Sorry, Brahms, but it’s not even close. For all of the tricks that the porcelain creep has up his sleeve, M3GAN is way too smart to fall for any of it. They share a similar purpose, though, in that they both attach themselves to emotionally fragile children, harnessing their vulnerability to work in their favor.
In “The Boy,” you’re led to believe that Brahms, a porcelain doll, has been doing all of the creepy haunted house stuff of his own accord, before it’s revealed that its human inspiration has been living inside of the walls this whole time. “The Boy II,” however, retcons this, as a new child becomes attached to Brahms, but we discover that the fragile toy had actually been possessed by a demon with a butthole mouth this entire time.
All of this is to say that while Brahms relies on his human counterparts to do his bidding for him, M3GAN can actually move about on her own. Even if Brahms were to someone choose one of his generational puppets to perform a sneak attack on her, the mechanical slasher would smash his dumb face in before he could even concoct a plan. It’s almost unfair to pit the two against one another, because on some level that would include the assumption that Brahms ever had a fair chance. M3GAN would have no trouble getting her hands dirty, and would likely laugh at the audacity to think Brahms even had a sliver of a hope of making it out alive.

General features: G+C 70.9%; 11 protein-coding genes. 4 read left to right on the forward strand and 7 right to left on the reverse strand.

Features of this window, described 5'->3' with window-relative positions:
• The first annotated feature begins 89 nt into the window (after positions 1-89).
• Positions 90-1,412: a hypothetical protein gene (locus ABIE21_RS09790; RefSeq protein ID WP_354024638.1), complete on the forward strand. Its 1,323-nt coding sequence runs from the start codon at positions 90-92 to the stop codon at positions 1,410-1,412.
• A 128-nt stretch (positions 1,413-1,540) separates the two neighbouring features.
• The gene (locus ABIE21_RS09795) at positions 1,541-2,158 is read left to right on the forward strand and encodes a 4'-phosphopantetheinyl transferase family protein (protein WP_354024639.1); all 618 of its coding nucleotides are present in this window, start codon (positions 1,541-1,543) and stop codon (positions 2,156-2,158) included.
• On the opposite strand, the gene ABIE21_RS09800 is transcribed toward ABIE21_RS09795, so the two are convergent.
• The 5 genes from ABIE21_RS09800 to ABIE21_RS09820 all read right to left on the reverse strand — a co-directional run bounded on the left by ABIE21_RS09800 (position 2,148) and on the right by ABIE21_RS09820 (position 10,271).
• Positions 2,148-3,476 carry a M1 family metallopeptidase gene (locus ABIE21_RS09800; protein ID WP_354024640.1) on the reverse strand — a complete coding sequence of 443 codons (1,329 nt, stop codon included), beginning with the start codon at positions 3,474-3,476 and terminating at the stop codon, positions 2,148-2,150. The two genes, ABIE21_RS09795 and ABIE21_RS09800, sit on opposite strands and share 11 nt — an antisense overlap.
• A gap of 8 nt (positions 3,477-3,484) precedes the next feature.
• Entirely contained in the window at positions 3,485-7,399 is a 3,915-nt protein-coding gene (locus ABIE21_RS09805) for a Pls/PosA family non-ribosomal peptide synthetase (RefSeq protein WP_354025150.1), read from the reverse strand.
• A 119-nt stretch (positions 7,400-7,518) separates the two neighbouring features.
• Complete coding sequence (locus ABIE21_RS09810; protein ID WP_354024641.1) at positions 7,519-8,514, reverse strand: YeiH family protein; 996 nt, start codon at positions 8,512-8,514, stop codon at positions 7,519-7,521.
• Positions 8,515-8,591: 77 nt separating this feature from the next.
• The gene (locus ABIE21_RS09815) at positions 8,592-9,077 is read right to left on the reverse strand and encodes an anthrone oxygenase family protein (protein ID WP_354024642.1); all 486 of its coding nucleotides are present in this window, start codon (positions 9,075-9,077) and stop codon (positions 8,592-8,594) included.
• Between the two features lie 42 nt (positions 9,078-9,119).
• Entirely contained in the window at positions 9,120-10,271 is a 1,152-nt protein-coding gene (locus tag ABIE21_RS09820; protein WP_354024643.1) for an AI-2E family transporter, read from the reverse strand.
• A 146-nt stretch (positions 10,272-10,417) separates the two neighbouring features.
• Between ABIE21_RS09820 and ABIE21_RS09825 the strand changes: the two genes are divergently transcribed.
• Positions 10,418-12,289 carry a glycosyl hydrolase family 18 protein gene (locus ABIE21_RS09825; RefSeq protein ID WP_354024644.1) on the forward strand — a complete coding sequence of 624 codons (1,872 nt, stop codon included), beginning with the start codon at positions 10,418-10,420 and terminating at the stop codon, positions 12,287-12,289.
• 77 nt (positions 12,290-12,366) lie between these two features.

“M3GAN” is now playing in theaters nationwide.